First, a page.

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Continuing on with our theme of “how to run a better business”, in this blog we look at business visibility and the importance of looking at your numbers every day – a task that many business owners and managers dread.
A couple of years ago I was visiting a client in their office and noticed that they had a crystal ball on their bookshelf – the type you imagine a fortune teller using behind her velvet curtains alongside her tarot cards.
When I queried what that was all about, the client said he gets it out every six months when his accountant comes to visit. Every meeting with his accountant, he said, involves an exchange where he gets asked what the future financials of the business are going to look like, followed by his shrugs, guesses and pulling of figures out of the air. The crystal ball was a joke present for him, but we see variations of this all the time.
It’s incredibly common for business owners to operate without a clear picture of what their overall business health will look like in the coming months.
Business owners are either too busy to do regular, accurate forecasting, or they don’t want to know because it’s all too hard. They operate with a wait and see approach, hoping that it will all balance out by month end. Most of the time, however, it’s just a case of not having the right tools to forecast easily.
This is where business visibility is so important – being able to look at your organisation from any angle and understand how it’s performing. It’s the ability to easily see everything that is happening in your business – where you’re making or losing money, where you’re using resources, and what your return on investment is for every project or department.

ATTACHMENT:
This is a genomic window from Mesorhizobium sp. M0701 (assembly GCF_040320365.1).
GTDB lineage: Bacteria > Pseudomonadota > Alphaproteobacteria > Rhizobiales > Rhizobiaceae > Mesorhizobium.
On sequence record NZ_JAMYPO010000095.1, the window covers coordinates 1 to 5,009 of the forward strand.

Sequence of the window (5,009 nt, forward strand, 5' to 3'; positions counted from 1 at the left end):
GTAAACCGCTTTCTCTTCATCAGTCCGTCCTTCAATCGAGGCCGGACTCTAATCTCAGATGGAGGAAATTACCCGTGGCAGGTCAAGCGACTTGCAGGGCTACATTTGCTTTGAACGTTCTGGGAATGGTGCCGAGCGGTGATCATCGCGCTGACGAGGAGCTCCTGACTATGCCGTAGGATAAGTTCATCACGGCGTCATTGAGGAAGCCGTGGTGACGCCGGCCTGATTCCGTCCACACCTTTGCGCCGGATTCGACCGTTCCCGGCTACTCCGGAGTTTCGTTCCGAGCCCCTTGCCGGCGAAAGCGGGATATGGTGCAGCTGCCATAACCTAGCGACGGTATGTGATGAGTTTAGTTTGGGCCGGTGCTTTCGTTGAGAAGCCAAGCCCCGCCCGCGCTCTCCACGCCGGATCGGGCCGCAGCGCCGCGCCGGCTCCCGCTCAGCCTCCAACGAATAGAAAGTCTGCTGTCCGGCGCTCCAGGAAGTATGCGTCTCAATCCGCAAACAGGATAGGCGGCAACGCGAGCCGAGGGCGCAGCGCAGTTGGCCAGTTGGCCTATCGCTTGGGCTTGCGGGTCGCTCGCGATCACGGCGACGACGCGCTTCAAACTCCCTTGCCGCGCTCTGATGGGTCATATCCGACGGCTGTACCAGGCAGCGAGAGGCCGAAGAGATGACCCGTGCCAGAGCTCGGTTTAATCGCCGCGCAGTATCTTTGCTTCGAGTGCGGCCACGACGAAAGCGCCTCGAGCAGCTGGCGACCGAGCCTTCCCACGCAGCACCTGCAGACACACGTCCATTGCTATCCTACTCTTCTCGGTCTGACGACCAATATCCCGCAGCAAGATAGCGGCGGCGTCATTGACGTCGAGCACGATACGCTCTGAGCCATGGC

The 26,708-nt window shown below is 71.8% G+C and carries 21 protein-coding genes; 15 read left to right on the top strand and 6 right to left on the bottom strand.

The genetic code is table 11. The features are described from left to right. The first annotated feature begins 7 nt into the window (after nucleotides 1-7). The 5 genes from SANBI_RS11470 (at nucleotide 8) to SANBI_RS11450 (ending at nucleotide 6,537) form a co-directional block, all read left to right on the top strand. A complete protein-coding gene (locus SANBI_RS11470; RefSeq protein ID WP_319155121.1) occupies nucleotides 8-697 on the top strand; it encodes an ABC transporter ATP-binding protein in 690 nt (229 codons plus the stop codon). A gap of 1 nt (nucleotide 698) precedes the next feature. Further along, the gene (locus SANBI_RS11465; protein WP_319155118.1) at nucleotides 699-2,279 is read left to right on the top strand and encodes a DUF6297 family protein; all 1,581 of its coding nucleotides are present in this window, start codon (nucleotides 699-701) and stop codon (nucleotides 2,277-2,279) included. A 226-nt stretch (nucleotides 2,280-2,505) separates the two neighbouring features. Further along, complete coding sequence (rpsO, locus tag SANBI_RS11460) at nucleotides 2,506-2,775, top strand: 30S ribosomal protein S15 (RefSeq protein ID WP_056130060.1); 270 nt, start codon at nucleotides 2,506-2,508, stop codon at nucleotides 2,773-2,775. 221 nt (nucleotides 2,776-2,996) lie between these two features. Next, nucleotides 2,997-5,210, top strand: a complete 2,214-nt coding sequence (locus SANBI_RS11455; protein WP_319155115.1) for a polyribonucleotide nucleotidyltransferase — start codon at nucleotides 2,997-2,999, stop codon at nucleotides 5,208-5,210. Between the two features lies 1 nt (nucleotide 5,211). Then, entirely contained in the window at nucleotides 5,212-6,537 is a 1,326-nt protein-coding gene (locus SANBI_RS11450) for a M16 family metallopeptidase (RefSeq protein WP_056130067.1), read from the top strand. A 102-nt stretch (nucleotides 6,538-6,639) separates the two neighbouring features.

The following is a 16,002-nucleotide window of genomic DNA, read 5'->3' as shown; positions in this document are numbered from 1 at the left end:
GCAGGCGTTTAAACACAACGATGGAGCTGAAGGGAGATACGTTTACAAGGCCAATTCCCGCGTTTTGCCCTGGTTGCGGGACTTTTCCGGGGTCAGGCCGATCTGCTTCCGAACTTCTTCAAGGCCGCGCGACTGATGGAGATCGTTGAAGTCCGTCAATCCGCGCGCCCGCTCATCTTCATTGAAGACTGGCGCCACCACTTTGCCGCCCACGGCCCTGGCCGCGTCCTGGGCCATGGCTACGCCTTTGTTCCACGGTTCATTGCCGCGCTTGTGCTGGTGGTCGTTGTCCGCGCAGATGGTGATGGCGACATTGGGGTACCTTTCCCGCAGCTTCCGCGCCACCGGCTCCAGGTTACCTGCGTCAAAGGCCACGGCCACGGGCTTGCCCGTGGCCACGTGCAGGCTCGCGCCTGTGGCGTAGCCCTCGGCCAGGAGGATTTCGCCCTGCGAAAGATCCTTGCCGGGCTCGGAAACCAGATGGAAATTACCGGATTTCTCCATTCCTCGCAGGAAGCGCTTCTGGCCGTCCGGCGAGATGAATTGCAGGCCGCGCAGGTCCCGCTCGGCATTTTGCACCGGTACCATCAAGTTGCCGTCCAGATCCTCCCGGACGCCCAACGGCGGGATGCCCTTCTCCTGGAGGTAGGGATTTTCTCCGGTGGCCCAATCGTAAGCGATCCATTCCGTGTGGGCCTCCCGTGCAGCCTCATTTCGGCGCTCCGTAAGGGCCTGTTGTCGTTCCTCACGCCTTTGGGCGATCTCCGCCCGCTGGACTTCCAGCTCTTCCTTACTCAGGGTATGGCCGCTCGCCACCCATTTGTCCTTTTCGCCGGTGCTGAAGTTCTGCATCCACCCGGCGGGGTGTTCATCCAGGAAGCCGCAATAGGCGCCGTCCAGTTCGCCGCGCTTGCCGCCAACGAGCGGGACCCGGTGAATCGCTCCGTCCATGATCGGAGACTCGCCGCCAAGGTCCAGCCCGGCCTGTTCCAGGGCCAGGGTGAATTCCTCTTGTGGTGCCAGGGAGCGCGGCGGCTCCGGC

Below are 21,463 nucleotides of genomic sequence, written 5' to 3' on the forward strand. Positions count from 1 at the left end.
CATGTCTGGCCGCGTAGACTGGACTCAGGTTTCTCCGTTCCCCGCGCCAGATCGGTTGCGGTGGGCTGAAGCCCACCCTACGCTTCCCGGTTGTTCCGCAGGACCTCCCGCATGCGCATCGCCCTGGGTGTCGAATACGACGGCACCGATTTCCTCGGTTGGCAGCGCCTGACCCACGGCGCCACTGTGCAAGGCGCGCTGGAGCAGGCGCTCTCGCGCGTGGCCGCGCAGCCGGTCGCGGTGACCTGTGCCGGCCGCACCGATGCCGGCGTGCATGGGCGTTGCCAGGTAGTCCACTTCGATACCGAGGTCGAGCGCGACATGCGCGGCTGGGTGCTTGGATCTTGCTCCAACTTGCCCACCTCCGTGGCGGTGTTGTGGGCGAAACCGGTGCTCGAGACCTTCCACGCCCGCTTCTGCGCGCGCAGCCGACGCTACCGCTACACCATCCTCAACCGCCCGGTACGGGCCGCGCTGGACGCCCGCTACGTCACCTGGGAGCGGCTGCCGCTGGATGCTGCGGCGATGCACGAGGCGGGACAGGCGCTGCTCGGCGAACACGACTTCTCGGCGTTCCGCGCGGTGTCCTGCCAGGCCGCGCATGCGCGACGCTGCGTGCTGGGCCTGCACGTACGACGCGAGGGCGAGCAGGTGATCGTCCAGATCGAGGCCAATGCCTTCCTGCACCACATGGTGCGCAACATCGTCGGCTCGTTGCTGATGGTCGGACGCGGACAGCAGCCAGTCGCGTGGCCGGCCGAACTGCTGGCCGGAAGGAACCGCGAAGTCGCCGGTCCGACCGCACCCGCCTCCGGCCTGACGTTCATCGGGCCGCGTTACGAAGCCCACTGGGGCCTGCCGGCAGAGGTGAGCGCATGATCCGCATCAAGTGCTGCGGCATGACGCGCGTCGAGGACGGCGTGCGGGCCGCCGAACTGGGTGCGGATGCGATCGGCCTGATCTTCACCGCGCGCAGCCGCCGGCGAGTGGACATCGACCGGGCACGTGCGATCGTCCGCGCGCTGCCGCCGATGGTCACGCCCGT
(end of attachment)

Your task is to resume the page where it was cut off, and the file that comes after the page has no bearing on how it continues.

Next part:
Visibility is the transparency to see how day-to-day activities affect the bottom line, how spending decisions affect profitability, and how resourcing allocations impact your cash flow.
Every decision you make in your business has an impact on your profit and loss.
Many business owners don’t really know how to use their figures. They can look at the bottom line each month and see whether there’s still money in the bank. But they couldn’t tell you what the revenue or profitability will be in six months’ time.
In order to be able to do this type of forecasting, you need to be tracking your leads and opportunities, along with the time and materials that go into converting those into “won” deals. This will give you got much better transparency around your sales process and the clients you’re going after.
You also need to be managing workloads by looking at opportunities in the pipeline and work in progress, so you can add resources where and when you need them. All of this will enable you to review and manage your cash flow far out into the future so that you can forecast and budget better.
Looking at the figures can actually reduce stress.
All of this visibility over the figures, and the business as a whole, can alleviate the common stressors of running a business. The easier it is to understand the fluctuations of your cash flow, the better position you’re in to do something about them well in advance. And an owner who has their business under control creates a more positive culture, and gets better productivity from their team.
One of the most common comments we get with ROLL software is that we give people peace of mind. They always know where their business is at and what they need to focus on. We’ve had business owners who used to dread looking at the numbers, now start to enjoy looking at their financial projections because Roll presents the information in an easy to digest format and they can see the immediate effects of their daily actions. They can see exactly how one opportunity or project could play out over the next six months.
And when anyone asks how healthy the business is going to look in six months, you can answer – without the crystal ball.
Roll was built for services based businesses including consultancies, web developers and creative agencies. For more information about Roll or to see how Roll works first hand, click here.